Hi Doron and Otis,
My view is that this bug is a problem in FuzzyQuery, not in PriorityQueue or BooleanQuery. It is the caller's duty to create a priority queue with a sensible size, and it's not BooleanQuery's fault that other classes are using its getMaxClauseCount() wrongly. Moreover, changing PriorityQueue or BooleanQuery in the way Doron did, might potentially have side-effects because they are used in many places in Lucene. How do we know that nowhere in Lucene will we ever need a priority queue with a million elements?
Therefore I suggest a different patch, changing only FuzzyQuery.
he idea in the patch I'm attaching is that while FuzzyQuery is allowed to create BooleanQuery.getMaxClauseCount() clauses, it doesn't have to do so, and doesn't need to create a priority queue of that size when this number is huge. I added to FuzzyQuery its own maxClauseCount (with per-instance getter/setter methods) and FuzzyQuery will never try to create more than this number of clauses, even if Boolean.getMaxClauseCount() is huge.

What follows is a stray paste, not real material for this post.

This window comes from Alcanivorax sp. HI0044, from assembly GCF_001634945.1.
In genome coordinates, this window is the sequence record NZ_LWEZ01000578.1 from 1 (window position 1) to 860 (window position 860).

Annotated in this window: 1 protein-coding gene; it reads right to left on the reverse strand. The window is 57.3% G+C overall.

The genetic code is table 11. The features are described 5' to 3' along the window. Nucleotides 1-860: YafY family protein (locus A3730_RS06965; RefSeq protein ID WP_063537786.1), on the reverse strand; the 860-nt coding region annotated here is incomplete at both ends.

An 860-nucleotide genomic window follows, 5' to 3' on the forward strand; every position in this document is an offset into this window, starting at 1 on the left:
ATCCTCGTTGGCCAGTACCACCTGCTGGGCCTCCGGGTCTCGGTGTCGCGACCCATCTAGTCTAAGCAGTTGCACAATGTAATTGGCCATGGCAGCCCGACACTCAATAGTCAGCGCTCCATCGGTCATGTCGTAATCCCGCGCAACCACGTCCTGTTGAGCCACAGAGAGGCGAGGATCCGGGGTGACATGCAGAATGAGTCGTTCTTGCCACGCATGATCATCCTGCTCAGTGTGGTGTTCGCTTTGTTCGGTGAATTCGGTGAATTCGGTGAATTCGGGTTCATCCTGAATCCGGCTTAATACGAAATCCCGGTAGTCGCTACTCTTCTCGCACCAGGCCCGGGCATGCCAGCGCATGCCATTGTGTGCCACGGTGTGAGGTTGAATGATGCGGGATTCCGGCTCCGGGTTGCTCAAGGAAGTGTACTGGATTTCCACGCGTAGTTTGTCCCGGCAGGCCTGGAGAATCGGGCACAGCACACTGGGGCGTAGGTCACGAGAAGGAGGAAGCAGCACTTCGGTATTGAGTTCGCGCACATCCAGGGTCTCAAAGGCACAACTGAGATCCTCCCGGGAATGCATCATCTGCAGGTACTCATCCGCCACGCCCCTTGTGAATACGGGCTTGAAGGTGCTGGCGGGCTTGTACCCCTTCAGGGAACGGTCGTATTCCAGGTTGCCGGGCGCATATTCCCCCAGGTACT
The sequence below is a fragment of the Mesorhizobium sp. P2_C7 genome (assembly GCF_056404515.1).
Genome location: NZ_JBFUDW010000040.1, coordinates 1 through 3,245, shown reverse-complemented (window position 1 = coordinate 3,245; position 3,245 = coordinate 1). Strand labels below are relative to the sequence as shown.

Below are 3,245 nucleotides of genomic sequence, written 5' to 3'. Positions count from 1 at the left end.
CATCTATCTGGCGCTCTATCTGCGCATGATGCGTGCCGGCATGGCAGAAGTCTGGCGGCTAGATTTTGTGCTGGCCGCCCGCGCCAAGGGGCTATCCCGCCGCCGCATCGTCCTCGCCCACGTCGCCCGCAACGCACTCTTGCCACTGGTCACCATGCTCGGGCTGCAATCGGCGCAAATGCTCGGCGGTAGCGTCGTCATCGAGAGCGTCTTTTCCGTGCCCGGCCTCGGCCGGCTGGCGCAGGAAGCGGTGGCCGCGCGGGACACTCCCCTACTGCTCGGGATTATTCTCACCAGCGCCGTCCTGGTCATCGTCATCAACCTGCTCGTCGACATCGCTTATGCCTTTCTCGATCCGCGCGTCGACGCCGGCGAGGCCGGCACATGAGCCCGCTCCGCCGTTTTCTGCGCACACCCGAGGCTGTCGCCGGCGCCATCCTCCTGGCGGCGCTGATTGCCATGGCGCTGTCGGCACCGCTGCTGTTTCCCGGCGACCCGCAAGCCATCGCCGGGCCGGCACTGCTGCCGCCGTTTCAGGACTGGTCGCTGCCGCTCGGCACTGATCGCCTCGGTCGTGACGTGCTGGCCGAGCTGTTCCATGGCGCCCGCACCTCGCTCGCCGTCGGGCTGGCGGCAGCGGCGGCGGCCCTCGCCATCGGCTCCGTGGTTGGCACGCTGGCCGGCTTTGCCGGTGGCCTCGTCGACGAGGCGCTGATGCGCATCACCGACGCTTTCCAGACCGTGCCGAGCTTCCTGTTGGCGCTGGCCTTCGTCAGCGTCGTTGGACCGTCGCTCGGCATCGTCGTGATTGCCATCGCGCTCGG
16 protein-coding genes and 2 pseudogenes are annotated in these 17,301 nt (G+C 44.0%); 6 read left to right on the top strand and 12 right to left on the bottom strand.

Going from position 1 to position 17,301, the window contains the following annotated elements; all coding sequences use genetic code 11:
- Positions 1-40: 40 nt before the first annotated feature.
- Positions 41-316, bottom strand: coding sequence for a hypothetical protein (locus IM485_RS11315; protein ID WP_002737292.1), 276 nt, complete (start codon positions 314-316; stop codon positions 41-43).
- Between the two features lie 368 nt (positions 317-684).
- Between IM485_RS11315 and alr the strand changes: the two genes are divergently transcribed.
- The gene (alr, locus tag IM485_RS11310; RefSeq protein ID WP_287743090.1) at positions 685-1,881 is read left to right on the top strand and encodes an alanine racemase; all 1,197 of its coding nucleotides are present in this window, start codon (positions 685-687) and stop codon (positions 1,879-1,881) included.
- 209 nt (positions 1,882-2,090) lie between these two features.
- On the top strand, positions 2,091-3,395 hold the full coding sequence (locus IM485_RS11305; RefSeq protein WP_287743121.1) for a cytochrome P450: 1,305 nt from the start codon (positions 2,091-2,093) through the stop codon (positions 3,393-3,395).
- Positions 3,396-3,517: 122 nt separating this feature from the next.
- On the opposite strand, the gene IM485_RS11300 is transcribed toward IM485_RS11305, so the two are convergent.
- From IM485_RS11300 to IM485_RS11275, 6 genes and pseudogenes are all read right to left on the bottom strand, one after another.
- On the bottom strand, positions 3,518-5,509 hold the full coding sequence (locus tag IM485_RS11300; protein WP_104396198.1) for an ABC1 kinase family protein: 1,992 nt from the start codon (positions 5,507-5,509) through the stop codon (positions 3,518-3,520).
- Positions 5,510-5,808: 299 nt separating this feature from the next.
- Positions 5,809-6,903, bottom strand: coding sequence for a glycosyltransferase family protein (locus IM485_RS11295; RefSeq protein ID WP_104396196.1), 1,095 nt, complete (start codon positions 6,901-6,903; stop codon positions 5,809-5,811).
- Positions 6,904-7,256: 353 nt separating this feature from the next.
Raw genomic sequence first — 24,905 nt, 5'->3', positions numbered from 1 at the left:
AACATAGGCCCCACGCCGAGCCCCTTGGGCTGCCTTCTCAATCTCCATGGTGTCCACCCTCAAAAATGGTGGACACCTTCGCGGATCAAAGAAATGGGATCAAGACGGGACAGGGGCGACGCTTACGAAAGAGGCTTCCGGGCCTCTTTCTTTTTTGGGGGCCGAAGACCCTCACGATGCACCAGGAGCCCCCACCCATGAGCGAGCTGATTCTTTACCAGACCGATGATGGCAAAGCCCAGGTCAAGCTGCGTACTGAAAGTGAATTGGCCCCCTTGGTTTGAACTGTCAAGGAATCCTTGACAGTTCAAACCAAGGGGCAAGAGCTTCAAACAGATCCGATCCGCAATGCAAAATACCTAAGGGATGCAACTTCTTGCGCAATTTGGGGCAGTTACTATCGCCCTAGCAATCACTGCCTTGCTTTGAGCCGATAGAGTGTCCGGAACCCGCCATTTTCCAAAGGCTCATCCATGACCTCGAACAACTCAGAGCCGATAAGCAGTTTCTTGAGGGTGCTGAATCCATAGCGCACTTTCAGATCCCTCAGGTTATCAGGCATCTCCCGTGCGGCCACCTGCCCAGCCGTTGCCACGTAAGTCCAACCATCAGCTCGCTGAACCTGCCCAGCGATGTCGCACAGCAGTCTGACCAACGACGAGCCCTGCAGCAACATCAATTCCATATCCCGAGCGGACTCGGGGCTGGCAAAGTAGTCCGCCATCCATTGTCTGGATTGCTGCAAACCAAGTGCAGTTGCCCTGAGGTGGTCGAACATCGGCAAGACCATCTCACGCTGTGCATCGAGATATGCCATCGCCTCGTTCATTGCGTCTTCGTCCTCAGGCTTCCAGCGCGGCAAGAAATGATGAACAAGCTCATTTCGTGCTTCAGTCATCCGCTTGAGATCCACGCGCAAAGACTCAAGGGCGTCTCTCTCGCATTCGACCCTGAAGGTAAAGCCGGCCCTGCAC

I set FuzzyQuery's default maxClauseCount to 1024, for backward compatibility (this is what happens today when you use BooleanQuery's defaults). However, it is likely that a user will want to set this number much lower than that. In fact, the whole idea of the priority queue is that it may be enough to take only a small number the most similar terms, so setting a FuzzyQuery's maxClauseCount to 100 or even 10 makes sense to me. This new feature is an added benefit of my patch.
My patch also includes Javadoc changes describing the new feature, and a new test case that failed before the fix, and succeeds after this patch.